Every action—good or bad– has a consequence. In biblical terms, one pastor tells us
Today is the father of tomorrow.
Isaac Newton thought he discovered this law at work. Ancient Indian religion introduced the concept as karma. But the law of sowing and reaping originated with God.
I attract into my life whatever I give my thoughts, feelings, attention, energy, focus and belief to –whether positive or negative.
The Bible provides example after example of God’s encouragement to His people to obey His commands so they will reap His blessings. Like any wise parent, He is also fair enough to warn us of what we can expect if we do not. (Leviticus 26, Deuteronomy 11)
Life has taught me that it doesn’t matter if you believe the principle of sowing and reaping or not. It is as natural a law as the law of gravity.
How has your TODAY been affected by the father of tomorrow?
Dennis and I learned by year 15 we were sowing too many bad seeds into our marriage.
It was around that time that we participated in a 13-week marriage study group (Married for Life) that changed the direction of not just our marriage, but our lives.
I distinctly remember Lesson 5.
I had sown so many seeds of unforgiveness, resulting in critical attitudes and thoughts, negativity and sarcasm.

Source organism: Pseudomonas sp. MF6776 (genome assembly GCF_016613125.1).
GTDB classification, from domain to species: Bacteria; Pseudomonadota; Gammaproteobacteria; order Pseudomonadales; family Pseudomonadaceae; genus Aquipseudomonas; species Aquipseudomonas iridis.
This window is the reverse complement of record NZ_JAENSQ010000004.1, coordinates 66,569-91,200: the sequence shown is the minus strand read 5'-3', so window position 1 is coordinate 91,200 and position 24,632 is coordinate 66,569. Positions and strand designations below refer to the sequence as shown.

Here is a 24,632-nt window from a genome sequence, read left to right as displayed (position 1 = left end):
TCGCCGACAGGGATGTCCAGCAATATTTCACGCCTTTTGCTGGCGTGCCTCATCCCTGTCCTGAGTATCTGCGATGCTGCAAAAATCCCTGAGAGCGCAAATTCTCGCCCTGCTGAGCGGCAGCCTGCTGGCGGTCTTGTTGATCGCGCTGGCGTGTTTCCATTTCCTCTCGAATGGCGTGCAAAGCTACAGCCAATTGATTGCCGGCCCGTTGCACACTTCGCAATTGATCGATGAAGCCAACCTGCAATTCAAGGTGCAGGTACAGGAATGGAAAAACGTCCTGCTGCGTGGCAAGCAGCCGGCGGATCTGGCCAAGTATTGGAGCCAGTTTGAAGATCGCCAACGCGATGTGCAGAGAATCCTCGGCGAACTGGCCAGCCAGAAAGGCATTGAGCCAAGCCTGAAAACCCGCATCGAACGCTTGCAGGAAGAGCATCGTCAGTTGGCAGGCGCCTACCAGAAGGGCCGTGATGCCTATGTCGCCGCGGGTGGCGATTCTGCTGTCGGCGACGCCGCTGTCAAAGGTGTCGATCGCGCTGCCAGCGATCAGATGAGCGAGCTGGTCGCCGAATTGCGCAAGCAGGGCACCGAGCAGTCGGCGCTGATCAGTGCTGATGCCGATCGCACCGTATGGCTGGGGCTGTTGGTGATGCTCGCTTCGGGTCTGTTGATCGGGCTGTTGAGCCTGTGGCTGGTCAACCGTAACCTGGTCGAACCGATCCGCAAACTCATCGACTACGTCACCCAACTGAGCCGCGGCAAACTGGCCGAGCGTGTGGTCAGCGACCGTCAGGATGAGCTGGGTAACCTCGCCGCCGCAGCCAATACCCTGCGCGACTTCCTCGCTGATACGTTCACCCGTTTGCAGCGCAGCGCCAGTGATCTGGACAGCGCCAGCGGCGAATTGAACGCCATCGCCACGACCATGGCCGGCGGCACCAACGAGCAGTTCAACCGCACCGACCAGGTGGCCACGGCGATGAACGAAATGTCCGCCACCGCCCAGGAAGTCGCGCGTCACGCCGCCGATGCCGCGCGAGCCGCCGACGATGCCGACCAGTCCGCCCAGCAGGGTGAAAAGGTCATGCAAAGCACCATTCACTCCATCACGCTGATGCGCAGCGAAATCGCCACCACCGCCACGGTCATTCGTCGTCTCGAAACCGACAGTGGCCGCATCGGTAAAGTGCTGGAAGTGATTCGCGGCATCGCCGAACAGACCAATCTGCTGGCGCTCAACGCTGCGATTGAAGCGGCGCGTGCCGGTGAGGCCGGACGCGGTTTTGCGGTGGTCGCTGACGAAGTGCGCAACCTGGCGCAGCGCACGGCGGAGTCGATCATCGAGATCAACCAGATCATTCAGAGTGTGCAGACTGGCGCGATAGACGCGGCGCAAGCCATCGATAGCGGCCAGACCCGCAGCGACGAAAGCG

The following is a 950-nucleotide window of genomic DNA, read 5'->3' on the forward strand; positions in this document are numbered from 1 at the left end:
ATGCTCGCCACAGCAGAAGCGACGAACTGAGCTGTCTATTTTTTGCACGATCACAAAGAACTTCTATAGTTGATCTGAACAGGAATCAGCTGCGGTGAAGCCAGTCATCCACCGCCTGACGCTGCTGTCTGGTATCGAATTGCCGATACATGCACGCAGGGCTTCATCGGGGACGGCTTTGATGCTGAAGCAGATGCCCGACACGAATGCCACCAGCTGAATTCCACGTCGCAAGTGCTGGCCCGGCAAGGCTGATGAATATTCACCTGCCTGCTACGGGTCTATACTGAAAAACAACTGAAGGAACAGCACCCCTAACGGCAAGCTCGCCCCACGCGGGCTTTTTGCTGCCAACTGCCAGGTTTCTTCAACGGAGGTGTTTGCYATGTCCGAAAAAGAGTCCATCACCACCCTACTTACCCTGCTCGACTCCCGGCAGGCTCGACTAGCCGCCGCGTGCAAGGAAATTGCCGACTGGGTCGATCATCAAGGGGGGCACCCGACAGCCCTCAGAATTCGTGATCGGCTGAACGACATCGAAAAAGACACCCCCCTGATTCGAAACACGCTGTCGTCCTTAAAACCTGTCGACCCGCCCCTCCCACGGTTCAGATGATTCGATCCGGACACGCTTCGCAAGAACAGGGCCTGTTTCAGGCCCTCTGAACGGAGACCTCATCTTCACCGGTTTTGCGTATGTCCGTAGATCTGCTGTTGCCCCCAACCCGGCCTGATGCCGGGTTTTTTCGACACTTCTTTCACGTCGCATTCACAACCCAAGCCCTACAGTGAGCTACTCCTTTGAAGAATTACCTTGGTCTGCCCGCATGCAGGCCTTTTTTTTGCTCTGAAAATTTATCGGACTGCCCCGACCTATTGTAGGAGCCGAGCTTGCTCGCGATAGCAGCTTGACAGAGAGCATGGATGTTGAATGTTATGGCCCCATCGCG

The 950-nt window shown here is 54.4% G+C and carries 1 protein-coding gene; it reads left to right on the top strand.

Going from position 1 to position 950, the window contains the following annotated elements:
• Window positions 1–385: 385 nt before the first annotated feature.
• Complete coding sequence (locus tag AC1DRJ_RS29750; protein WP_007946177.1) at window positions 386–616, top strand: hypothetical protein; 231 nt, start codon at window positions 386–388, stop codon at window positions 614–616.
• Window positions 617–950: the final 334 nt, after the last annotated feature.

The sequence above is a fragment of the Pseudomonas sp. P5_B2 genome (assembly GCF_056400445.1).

My life and marriage was proof the law of sowing and reaping worked. I had ignorantly been sowing death, reaping the harvest, and resowing the same bitter seed.
TWO TYPES OF SEED BAGS
Every day we face the choice of which seeds we plant.
Do we pull from the good seed bag or the bad seed bag?
I was sowing criticism, yet expected to reap love and encouragement.
Pulling from the bad seed bag, I sowed small seeds of irritation. The harvest I reaped was not the acceptance or cooperation I hoped for. Instead, I reaped contention and strife.
Here is what I’ve learned about the law of sowing and reaping:
Three Factors of Sowing and Reaping
We reap what we sow.
When we sow disobedience to God, we cannot expect to reap His blessing.
We reap more than we sow.
Sowing is a multiplication process.
…for whatever a man sows, this and this only is what he will reap.
We reap later than we sow.
Harvesting occurs in a different season than the sowing. I didn’t want to harvest in the years to come what I’d sown thus far in my marriage.
How do I stop sowing bad seed?
A homework assignment had us look at the image of two seed bags–one good, the other bad. We looked at each aspect of our marriage and family as a gardening area.
As Dennis and I looked at the harvest we were gathering, it was easy to identify which ones we wanted to kill, and the ones we wanted to multiply. Next, we followed these steps:
God’s Weed Killer
Recognize the crops we wanted dead.
Repentance. This is the weed killer that we spread over the unhealthy crops.
Fertilize seed with actions that would produce the fruitful crop we anticipated.
Persevere. Eventually the undesirable crops are choked out and replaced by the new crop of good seeds that are coming up.
Join me next week as I share results of what I’ve reaped from sowing good seed.
What seeds will you sow TODAY that will father a fruitful harvest TOMORROW?
Image credit: Racheal Crowe@unsplash.com